Archive of UserLand's first discussion group, started October 5, 1998.

Re: Free Speech not Free Beer (was Re: Win What?)

Author:Jim Flanagan
Posted:6/29/1999; 9:47:48 AM
Topic:Win What?
Msg #:7921 (In response to 7910)
Prev/Next:7920 / 7922

Now hold on there. Why isn't it cheaper? Even if you think that the cost of hiring UNIX experts is greater than the cost of NT licenses + NT experts (which IMO is debatable), it's certainly cheaper to put Linux on 500 boxes than, say, Solaris or another UNIX.

If you disagree, please explain.

Now you and your staff have hundreds of Linux machines. Very quickly it becomes apparent that you're getting an order of magnitude less NFS performance than you expect from the farm, and it takes a couple of weeks to figure out why and patch the whole cluster. Meanwhile another person is trying to figure out why the 10/100 NICs don't negotiate a 100 Mb connection after a reboot.

After lengthy negotiaions with the vendor, they finally agree to let you help them port their object database to Linux ("with no guarantee of fitness or suitability for any purpose") provided you send your most seasoned person to their site 3000 miles away for a month.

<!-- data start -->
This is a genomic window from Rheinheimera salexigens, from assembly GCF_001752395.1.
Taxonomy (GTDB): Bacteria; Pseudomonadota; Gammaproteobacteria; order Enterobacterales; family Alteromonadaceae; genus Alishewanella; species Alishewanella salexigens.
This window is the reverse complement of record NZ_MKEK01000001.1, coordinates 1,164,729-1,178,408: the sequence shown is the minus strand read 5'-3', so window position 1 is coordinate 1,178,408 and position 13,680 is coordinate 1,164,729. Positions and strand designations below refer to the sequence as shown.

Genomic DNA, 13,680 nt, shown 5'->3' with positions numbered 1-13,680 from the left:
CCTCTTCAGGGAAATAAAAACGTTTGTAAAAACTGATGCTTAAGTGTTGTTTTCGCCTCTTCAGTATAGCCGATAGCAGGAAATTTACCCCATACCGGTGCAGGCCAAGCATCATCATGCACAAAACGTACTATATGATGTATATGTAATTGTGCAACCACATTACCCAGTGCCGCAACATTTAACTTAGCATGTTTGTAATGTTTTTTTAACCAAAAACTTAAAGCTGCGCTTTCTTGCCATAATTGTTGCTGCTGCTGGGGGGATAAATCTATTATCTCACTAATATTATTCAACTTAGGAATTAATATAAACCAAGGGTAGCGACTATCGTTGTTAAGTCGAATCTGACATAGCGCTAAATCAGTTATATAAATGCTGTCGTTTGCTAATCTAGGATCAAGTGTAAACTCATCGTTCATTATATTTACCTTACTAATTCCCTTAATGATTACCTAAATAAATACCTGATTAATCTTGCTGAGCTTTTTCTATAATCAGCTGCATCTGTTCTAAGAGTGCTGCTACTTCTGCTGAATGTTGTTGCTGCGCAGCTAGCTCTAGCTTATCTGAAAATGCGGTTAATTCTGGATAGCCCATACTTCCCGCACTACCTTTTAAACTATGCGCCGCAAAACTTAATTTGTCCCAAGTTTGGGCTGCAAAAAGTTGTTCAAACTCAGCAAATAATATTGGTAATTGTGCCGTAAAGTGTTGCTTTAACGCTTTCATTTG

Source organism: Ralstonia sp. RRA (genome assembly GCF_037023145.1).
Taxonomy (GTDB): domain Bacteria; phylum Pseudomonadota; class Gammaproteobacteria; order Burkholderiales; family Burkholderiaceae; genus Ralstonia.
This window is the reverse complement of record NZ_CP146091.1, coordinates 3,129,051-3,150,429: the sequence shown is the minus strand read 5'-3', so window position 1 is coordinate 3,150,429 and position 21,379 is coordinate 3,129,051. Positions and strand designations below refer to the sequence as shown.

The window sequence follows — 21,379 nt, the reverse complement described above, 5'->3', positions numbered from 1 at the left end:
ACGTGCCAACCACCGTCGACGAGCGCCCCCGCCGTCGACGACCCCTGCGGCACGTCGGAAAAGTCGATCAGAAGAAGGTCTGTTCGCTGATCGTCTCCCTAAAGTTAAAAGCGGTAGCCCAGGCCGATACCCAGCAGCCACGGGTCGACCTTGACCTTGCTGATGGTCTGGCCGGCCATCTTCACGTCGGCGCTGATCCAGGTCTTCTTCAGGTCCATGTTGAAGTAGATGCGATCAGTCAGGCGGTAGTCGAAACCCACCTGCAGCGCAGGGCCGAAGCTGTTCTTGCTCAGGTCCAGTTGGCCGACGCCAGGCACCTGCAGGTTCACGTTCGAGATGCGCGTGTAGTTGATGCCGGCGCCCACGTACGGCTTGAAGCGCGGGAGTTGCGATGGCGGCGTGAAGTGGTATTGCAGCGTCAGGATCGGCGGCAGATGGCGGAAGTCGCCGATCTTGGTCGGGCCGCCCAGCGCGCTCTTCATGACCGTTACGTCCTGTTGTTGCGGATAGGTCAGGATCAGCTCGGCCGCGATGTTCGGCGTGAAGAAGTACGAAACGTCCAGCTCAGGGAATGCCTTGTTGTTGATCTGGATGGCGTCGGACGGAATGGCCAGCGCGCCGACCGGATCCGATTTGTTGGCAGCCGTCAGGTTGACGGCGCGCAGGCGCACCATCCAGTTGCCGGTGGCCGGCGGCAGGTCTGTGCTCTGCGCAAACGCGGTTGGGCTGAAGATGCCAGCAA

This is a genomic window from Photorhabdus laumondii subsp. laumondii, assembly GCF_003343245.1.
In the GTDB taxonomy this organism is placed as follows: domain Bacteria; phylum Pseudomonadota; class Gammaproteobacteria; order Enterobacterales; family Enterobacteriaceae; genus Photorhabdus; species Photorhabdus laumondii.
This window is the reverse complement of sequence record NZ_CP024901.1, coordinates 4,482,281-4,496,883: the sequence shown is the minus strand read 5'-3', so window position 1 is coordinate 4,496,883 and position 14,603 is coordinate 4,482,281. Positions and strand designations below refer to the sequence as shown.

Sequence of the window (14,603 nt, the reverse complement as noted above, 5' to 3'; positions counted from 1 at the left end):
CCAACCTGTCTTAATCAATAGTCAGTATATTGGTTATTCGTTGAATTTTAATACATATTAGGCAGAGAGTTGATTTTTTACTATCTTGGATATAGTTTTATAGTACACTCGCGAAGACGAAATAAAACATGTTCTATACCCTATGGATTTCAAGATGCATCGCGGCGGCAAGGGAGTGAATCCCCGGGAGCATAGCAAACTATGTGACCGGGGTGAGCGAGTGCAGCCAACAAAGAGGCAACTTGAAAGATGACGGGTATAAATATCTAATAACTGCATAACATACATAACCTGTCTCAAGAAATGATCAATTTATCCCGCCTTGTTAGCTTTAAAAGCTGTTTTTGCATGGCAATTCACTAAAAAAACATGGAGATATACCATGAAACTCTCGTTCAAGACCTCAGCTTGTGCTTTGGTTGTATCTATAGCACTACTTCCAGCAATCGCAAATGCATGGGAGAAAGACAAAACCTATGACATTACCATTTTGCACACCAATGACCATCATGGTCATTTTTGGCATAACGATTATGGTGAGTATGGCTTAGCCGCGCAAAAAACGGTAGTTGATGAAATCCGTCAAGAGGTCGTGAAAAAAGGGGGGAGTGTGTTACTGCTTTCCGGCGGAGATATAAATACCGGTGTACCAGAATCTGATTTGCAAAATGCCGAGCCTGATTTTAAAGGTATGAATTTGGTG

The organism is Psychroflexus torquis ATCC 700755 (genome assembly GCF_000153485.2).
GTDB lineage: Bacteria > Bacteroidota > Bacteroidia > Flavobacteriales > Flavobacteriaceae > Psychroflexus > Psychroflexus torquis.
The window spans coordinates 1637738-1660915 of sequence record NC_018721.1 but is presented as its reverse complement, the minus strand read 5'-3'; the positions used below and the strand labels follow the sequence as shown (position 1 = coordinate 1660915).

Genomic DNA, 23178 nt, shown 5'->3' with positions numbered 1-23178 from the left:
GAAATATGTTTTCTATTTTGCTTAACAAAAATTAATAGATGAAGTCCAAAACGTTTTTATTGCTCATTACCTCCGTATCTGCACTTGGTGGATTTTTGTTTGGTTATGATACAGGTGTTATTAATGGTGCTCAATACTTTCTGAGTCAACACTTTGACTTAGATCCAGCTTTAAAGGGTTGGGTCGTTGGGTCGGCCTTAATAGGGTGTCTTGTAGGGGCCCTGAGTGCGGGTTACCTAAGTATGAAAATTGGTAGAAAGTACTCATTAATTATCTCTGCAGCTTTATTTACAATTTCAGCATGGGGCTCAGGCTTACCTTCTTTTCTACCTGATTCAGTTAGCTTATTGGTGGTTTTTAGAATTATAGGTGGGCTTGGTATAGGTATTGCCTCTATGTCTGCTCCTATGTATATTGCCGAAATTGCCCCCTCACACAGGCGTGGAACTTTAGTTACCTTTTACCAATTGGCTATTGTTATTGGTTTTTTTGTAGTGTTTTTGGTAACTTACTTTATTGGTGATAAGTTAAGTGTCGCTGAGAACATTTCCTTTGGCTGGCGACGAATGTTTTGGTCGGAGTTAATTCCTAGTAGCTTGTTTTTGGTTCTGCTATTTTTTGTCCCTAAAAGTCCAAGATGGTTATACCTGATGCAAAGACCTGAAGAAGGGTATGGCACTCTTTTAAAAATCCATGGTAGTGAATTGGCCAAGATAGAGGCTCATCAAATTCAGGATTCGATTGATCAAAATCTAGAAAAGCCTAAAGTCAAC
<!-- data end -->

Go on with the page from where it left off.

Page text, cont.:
Now that it's all running, a kernel patch comes out which should get the cluster a little closer to linear scalability over multiple processors. Patch the cluster.

None of the batch systems which meet the project's requirements seem to have been ported to Linux. You select one and begin the port, which gets mired in difficulties that are not surmountable within the scope of the project, so you purchase a licence for an expensive commercial batch system which is very much overkill, but will get the job done.

I'm not saying that Solaris wouldn't have similar problems (given the same platform), though the more fundamental issues (Excellent MP support, premiere NFS implementation, etc.) have long ago been ironed out. For the project from which these examples are culled, NT was ruled out early (some folks were holding out for NT5, though... :)

The view of linux from my ergonomic chair, is much different from the view standing upon the tiles of a raised floor. Some of of the shortcomings don't appear until the forklift arrives.

Many of these problems don't exist today. More will be reduced to learning experiences in the future. I personally think that it is possible for Linux to overtake Solaris (on Intel) in the realm of performance and stability if the people working on it are in the right head space; Working to make linux excellent in it's own right, and not a better Windows.

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